An Israeli actor has walked back his description of right-wing voters as “cud-chewing cattle” during a meeting of leaders of the arts community to protest what it views as censorship by Culture Minister Miri Regev.
“Imagine your world silent, Ms. Regev, without books, music, poems,” Oded Kotler said Sunday evening. “A world where there is nothing to disturb the nation from celebrating thirty Knesset seats followed by a herd of cattle chewing their cud.”
His remarks reportedly were met with both applause and catcalls. The Likud Party received 30 votes in the last election.
Kotler on Monday said that he did not mean to single out the right wing, and that he was speaking of all of society.
He said that he was responding to accusations that Regev, of the right-wing Likud Party, would cut arts funding for projects with whose policies she disagrees, as well as recent statements by Regev.
Israeli author Amos Oz in a Monday morning interview with Israel Radio, called for a halt to attacks on Regev. Oz said he disagrees with Regev on the issue, but called for debate, not insults. Regev called Kotler’s remarks a “cultural darkness.”
The meeting Sunday of leaders of the arts community, comes after Regev threatened to cut the funding of a Jaffa-based theater group for Arab and Jewish teens over the refusal of its founder, actor Norman Issa, to perform in a West Bank settlement and after Jewish Home head Naftali Bennett called for “A Parallel Time,” a play about Arab prisoners in an Israeli jail, to be removed from the list of arts programs receiving government subsidies to perform in public schools.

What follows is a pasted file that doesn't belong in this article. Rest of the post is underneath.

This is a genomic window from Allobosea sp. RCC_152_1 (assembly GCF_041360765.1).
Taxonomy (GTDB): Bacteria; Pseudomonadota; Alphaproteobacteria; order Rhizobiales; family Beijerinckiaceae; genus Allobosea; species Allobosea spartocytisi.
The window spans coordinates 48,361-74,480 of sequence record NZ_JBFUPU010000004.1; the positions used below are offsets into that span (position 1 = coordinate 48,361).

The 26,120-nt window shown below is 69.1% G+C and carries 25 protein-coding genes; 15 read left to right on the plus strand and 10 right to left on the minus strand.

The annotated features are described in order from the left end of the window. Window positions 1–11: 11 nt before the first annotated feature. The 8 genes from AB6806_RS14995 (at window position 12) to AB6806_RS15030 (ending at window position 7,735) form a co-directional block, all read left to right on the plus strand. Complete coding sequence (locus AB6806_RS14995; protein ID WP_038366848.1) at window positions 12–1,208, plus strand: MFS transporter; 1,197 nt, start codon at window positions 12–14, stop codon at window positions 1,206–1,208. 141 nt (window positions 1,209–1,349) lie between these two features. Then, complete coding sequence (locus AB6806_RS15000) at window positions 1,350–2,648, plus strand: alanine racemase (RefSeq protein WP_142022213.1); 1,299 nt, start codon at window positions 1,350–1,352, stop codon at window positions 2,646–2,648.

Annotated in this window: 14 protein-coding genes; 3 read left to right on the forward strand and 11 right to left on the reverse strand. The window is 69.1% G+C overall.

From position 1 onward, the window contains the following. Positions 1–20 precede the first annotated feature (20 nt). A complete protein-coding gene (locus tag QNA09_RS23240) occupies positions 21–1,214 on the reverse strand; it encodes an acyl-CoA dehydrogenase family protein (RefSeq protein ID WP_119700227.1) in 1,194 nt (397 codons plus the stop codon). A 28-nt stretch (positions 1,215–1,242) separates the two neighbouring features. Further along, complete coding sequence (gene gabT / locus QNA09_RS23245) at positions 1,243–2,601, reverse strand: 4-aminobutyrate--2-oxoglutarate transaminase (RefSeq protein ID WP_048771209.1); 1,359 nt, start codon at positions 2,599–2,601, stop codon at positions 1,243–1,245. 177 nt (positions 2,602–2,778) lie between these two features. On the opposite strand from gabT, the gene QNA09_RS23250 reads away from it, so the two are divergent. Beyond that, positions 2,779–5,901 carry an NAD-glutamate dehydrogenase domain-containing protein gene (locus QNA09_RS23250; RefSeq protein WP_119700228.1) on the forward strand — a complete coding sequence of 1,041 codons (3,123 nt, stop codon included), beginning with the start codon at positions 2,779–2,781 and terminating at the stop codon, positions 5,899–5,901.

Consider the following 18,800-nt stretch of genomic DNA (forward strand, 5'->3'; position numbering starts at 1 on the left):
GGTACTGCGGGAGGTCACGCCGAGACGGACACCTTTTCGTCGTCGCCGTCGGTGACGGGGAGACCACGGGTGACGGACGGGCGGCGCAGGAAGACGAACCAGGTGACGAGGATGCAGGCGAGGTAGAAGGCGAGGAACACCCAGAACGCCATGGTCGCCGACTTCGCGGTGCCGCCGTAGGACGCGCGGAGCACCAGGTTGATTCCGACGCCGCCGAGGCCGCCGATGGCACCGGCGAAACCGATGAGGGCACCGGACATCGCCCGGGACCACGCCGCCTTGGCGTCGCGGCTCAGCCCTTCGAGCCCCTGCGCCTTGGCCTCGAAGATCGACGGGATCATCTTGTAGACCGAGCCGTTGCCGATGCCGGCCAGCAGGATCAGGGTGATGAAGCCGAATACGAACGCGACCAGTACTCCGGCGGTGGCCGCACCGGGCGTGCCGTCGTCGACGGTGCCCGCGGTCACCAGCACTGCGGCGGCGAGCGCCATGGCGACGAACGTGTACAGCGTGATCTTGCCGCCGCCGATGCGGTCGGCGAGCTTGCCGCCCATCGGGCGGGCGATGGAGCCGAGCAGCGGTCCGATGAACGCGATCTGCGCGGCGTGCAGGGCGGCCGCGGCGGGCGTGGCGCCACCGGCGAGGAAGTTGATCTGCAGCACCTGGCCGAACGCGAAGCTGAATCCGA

Issa later relented and performed at a theater in the Jordan Valley.
More than 1,500 have signed a petition against Regev and her ministry over the threat, according to the Jerusalem Post. The petition reads, in part, that the artists are “protesting the undemocratic steps taken in recent weeks by the Culture and Education ministries against artists and cultural figures whose work or views don’t match the spirit of these ministries. We would like to tell you that we will continue facing reality, expressing our opinion and obeying our conscience, even if you claim a price from us for it.”
During Sunday’s meeting of artists, Ortal Tamam, the niece of slain IDF soldier Moshe Tamam, spoke to the group about about “A Parallel Time,” which is based on the story of the Palestinian prisoner convicted of murdering her uncle. She said the family objected to the fact that the play humanized her uncle’s killer and called it the “final blow” for the family, Ynet reported. She was heckled from the stage.